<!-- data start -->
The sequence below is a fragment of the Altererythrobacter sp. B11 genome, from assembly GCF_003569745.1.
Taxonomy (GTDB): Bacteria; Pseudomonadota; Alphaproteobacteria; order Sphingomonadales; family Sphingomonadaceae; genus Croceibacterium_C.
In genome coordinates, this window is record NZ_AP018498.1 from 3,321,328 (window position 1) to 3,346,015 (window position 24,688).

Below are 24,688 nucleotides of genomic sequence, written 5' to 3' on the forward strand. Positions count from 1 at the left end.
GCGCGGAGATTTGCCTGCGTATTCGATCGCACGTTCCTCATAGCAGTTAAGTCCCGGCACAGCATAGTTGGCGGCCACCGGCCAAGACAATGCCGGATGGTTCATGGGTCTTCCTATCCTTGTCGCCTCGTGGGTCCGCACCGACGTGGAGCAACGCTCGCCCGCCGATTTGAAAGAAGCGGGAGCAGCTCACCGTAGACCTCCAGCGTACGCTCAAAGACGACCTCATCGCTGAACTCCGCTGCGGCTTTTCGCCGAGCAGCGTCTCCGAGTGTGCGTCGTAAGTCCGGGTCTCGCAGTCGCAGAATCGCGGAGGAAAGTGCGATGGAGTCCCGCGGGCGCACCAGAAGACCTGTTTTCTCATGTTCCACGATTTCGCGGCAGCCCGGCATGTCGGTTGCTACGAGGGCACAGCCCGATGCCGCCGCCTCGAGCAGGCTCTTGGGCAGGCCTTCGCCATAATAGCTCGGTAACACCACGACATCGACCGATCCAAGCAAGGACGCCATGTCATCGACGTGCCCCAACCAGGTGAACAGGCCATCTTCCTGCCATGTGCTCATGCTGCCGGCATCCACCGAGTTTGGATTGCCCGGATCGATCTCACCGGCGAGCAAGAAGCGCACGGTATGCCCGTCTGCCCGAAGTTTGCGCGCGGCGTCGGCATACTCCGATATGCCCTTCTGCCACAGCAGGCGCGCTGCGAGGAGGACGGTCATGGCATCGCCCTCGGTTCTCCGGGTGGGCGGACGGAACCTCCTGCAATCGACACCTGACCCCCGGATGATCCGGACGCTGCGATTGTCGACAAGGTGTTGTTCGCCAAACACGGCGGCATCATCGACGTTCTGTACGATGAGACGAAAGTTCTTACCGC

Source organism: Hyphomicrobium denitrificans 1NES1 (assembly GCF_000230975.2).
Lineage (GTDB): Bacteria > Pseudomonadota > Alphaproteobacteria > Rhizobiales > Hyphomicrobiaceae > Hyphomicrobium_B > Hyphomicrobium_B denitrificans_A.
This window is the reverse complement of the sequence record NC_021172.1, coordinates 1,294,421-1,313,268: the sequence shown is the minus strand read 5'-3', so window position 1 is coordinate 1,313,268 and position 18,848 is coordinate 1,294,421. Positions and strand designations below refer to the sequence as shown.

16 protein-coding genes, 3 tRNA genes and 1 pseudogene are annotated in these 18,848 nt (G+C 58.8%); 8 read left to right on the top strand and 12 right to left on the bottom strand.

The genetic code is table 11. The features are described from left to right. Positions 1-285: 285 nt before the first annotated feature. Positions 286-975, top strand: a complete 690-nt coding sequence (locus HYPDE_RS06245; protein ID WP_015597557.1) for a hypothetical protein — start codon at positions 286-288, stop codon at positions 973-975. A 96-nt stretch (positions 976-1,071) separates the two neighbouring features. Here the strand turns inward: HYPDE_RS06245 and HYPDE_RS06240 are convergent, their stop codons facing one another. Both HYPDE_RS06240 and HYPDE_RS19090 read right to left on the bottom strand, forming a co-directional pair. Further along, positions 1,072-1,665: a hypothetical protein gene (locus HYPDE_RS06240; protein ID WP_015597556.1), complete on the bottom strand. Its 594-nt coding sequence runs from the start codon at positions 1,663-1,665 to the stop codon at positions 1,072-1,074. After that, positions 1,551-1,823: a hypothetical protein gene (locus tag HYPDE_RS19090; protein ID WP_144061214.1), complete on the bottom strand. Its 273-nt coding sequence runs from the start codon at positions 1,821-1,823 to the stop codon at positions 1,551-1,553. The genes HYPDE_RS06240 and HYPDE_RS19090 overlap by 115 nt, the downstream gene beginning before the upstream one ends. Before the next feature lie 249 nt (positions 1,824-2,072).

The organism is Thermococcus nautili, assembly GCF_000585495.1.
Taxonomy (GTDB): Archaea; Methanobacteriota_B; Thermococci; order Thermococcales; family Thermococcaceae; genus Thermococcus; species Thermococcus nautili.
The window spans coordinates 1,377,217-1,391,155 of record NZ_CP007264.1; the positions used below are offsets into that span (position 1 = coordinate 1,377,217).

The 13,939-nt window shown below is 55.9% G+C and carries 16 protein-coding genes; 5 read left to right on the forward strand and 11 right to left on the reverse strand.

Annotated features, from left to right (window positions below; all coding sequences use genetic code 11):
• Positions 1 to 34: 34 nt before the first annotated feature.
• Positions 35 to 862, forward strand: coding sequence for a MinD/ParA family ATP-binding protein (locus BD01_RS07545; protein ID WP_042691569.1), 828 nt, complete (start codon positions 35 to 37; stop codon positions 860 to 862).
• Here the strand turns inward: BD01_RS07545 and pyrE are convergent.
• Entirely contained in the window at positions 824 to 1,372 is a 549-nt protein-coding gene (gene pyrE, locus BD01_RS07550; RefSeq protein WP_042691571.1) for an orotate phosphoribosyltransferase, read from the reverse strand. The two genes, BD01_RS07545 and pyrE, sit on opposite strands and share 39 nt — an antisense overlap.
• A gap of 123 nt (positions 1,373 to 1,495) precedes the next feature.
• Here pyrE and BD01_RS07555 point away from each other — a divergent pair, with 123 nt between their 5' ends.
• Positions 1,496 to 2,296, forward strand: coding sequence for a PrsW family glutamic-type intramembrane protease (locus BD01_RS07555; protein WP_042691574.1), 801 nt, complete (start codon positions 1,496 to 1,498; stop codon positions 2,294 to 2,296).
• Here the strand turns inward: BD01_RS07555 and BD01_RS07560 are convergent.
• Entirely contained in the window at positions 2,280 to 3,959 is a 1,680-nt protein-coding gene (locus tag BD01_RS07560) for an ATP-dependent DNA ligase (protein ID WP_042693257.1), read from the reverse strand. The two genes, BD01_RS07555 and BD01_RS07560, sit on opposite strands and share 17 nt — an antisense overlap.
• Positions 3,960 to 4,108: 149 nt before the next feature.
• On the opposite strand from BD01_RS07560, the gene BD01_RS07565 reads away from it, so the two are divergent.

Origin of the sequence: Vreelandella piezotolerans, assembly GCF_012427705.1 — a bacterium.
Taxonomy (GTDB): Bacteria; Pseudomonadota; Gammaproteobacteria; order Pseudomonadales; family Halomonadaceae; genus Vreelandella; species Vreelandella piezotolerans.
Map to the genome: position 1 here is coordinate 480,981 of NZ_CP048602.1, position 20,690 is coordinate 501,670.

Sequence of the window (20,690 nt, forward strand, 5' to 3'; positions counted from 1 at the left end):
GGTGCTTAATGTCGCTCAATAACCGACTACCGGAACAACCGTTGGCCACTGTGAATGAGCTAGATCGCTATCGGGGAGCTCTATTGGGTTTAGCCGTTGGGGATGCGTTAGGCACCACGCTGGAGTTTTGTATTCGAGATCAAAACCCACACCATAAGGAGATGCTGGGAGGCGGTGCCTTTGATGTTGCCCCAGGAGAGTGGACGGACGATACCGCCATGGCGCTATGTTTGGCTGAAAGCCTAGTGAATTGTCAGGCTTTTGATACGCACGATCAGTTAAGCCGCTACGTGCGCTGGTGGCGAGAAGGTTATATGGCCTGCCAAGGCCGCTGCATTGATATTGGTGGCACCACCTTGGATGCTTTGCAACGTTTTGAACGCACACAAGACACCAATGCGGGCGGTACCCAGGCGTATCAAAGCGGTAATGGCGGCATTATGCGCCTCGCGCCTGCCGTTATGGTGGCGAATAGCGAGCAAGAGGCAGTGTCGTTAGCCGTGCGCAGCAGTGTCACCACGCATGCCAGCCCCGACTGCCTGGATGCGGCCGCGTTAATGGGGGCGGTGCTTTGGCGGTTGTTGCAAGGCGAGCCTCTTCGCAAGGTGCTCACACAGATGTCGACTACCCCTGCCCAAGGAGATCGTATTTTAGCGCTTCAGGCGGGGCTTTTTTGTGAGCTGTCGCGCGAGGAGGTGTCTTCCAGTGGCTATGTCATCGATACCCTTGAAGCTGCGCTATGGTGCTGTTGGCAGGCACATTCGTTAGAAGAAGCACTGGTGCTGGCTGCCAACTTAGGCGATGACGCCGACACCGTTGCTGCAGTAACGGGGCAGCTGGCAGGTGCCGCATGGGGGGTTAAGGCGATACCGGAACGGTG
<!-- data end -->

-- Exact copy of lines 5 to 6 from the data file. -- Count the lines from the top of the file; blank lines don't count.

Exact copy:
GCGCGGAGATTTGCCTGCGTATTCGATCGCACGTTCCTCATAGCAGTTAAGTCCCGGCACAGCATAGTTGGCGGCCACCGGCCAAGACAATGCCGGATGGTTCATGGGTCTTCCTATCCTTGTCGCCTCGTGGGTCCGCACCGACGTGGAGCAACGCTCGCCCGCCGATTTGAAAGAAGCGGGAGCAGCTCACCGTAGACCTCCAGCGTACGCTCAAAGACGACCTCATCGCTGAACTCCGCTGCGGCTTTTCGCCGAGCAGCGTCTCCGAGTGTGCGTCGTAAGTCCGGGTCTCGCAGTCGCAGAATCGCGGAGGAAAGTGCGATGGAGTCCCGCGGGCGCACCAGAAGACCTGTTTTCTCATGTTCCACGATTTCGCGGCAGCCCGGCATGTCGGTTGCTACGAGGGCACAGCCCGATGCCGCCGCCTCGAGCAGGCTCTTGGGCAGGCCTTCGCCATAATAGCTCGGTAACACCACGACATCGACCGATCCAAGCAAGGACGCCATGTCATCGACGTGCCCCAACCAGGTGAACAGGCCATCTTCCTGCCATGTGCTCATGCTGCCGGCATCCACCGAGTTTGGATTGCCCGGATCGATCTCACCGGCGAGCAAGAAGCGCACGGTATGCCCGTCTGCCCGAAGTTTGCGCGCGGCGTCGGCATACTCCGATATGCCCTTCTGCCACAGCAGGCGCGCTGCGAGGAGGACGGTCATGGCATCGCCCTCGGTTCTCCGGGTGGGCGGACGGAACCTCCTGCAATCGACACCTGACCCCCGGATGATCCGGACGCTGCGATTGTCGACAAGGTGTTGTTCGCCAAACACGGCGGCATCATCGACGTTCTGTACGATGAGACGAAAGTTCTTACCGC

Source organism: Hyphomicrobium denitrificans 1NES1 (assembly GCF_000230975.2).